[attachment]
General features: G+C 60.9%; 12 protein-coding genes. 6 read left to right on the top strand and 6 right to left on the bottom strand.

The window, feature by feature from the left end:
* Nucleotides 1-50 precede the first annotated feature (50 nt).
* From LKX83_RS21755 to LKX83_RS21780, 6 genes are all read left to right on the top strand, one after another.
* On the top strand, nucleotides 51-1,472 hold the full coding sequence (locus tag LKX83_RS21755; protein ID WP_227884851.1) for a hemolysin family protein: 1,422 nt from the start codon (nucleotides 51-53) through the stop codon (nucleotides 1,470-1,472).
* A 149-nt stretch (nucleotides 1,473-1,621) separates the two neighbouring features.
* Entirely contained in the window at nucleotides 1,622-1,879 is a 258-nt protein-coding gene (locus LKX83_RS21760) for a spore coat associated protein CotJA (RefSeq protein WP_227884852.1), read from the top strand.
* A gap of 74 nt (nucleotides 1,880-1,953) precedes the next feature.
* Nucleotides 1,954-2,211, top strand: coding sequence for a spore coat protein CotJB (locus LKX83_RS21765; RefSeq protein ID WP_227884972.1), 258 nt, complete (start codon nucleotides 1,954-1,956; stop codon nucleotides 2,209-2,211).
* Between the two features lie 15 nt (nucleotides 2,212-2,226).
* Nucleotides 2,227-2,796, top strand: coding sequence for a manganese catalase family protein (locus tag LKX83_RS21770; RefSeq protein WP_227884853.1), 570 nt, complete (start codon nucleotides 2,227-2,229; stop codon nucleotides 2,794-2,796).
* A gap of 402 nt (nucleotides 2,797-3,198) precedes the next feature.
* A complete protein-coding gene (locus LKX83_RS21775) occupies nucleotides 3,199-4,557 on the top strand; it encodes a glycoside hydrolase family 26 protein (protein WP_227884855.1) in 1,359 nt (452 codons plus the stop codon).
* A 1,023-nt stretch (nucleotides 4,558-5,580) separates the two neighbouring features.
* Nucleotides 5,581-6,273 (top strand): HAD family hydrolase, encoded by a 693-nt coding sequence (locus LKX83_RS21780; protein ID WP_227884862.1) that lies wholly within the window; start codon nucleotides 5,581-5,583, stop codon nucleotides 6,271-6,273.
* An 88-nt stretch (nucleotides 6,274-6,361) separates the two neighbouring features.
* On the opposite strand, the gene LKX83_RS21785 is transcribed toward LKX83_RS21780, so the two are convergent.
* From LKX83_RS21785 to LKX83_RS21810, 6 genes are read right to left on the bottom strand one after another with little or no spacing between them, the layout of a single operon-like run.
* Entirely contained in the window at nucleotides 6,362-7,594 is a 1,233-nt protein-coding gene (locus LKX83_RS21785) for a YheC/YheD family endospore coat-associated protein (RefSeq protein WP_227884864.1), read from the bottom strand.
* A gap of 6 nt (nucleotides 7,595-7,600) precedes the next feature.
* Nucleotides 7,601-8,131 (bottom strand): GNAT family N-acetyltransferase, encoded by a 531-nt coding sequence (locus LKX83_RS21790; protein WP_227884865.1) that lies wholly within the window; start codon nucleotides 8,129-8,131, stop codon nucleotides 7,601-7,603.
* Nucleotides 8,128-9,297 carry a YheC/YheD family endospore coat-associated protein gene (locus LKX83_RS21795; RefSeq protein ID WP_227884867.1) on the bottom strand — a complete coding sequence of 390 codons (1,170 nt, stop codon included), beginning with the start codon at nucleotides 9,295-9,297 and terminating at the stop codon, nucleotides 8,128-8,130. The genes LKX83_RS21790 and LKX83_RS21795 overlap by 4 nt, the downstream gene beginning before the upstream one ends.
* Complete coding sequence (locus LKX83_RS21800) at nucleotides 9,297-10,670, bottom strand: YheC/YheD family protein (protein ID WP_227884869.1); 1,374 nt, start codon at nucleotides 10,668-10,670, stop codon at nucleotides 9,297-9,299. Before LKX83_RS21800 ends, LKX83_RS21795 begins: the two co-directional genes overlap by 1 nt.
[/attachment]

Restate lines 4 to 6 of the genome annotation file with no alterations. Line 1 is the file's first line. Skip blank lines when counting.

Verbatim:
* From LKX83_RS21755 to LKX83_RS21780, 6 genes are all read left to right on the top strand, one after another.
* On the top strand, nucleotides 51-1,472 hold the full coding sequence (locus tag LKX83_RS21755; protein ID WP_227884851.1) for a hemolysin family protein: 1,422 nt from the start codon (nucleotides 51-53) through the stop codon (nucleotides 1,470-1,472).
* A 149-nt stretch (nucleotides 1,473-1,621) separates the two neighbouring features.